Western Australia’s first ever roadmap for holistic cultural infrastructure planning and investment in the State has been released.
The WA Cultural Infrastructure Framework 2030+ outlines the principles for how considered planning of cultural infrastructure can drive participation in arts, culture and creative activities for all Western Australians, showcasing WA to the world.
Cultural infrastructure refers to physical infrastructure such as venues, collections and digital technology, but also includes the staff, volunteers and digital networks required to operate these spaces.
The framework was developed through extensive stakeholder consultation, a review of cultural planning practices and sustainable development goals from around the world. It also considered State planning frameworks and policy priorities such as Diversify WA.
It forms part of the Cultural Infrastructure Toolkit – a suite of resources that will assist decision makers to assess the cultural infrastructure needs and opportunities to support the State’s growing population and economy.
The investment guidelines identify outcomes for investing in cultural infrastructure, and can be used as a tool for robust, evidence-based assessment of cultural infrastructure proposals.
An interactive Cultural Infrastructure Map has also been developed to display the State’s existing cultural infrastructure.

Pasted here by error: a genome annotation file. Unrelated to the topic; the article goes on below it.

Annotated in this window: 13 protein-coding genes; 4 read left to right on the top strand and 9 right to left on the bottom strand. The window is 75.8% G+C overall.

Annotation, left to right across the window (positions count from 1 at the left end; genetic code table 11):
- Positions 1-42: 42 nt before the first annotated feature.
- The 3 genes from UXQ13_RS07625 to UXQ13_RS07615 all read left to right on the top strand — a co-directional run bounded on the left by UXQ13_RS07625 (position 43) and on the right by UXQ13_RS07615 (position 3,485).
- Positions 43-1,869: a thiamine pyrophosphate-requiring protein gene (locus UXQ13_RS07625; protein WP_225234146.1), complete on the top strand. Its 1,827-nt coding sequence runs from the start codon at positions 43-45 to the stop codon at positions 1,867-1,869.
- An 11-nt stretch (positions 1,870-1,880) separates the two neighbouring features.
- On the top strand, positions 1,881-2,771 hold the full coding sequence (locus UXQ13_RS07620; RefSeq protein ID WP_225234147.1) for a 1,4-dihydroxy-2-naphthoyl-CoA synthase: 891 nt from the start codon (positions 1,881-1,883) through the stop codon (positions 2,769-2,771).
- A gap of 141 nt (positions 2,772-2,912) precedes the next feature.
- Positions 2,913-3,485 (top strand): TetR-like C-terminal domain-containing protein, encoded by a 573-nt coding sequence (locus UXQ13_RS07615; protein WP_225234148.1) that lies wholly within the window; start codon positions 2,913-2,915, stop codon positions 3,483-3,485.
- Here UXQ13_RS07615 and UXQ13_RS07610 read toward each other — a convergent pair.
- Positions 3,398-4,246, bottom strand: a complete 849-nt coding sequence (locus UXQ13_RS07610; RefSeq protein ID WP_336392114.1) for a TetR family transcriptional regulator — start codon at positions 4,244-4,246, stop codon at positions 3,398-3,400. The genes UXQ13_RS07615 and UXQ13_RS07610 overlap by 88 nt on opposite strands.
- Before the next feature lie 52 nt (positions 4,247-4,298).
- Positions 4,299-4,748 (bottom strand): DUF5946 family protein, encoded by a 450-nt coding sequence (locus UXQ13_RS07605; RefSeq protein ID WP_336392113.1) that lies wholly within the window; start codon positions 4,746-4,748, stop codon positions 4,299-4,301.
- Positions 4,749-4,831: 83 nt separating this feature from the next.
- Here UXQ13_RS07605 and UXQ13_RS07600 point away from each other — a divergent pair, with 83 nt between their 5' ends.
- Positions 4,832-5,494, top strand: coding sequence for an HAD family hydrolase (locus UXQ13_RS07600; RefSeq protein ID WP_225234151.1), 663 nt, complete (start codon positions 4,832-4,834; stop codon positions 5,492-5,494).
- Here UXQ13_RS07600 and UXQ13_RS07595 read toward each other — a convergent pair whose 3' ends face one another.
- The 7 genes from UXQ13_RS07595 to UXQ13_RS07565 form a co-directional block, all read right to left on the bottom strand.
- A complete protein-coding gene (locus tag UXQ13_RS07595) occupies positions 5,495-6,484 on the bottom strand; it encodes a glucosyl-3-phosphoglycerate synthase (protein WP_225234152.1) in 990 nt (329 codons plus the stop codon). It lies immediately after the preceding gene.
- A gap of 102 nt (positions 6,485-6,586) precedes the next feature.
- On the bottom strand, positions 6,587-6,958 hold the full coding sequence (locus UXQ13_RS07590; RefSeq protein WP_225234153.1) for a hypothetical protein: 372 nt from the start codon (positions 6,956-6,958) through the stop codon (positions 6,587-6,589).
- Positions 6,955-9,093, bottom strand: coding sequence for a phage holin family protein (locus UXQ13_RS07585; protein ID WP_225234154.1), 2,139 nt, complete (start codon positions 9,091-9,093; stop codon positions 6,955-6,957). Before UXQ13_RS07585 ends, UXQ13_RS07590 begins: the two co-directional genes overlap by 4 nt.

These resources will enable a holistic approach for all stakeholders, including State, local and Federal governments, the creative and cultural sector, private investors and the community.
The Cultural Infrastructure Toolkit is available now on the Department of Local Government, Sport and Cultural Industries’ website at https://www.dlgsc.wa.gov.au/culture-and-the-arts/cultural-infrastructure-toolkit
As stated by Culture and the Arts Minister David Templeman:
“Our arts, cultural and creative industries are central to the future development of the State. They create jobs, attract tourists, are essential to our social fabric and sense of identity, and they promote Western Australia to the world.
“This framework underpins the Government’s ambitions through Diversify WA and sets out what we need to do to place culture at the centre of our State’s development.
“Importantly, it will support WA’s economic and social recovery from the impacts of the COVID-19 pandemic.
“Not only is this the first ever Cultural Infrastructure Framework for WA – it is also the first in the world to have such a significant focus on First Nations peoples.
“As well as having a key focus on the maintenance and celebration of WA Aboriginal art, culture and heritage, an intended outcome of the framework is to improve accessibility and increase participation in creativity and culture.
“Improving access and participation is particularly important for people of Aboriginal and/or Torres Strait Islander heritage, young people, people from culturally and linguistically diverse backgrounds, people with disability, people facing socio-economic disadvantage, and people living in outer metropolitan, regional and remote WA.
“I’d like to thank the key stakeholders for their vital role in the extensive consultation process. This includes stakeholders across all regions of WA in the arts, cultural and creative industries, Aboriginal community leaders, public sector agencies, local governments, and planners, developers and architects.
“I want everyone in this great State to benefit from our cultural infrastructure by engaging with it every day. Well-planned cultural infrastructure makes it easier for the creative industries to flourish – industries we know create far-reaching positive social, economic and cultural outcomes for communities.”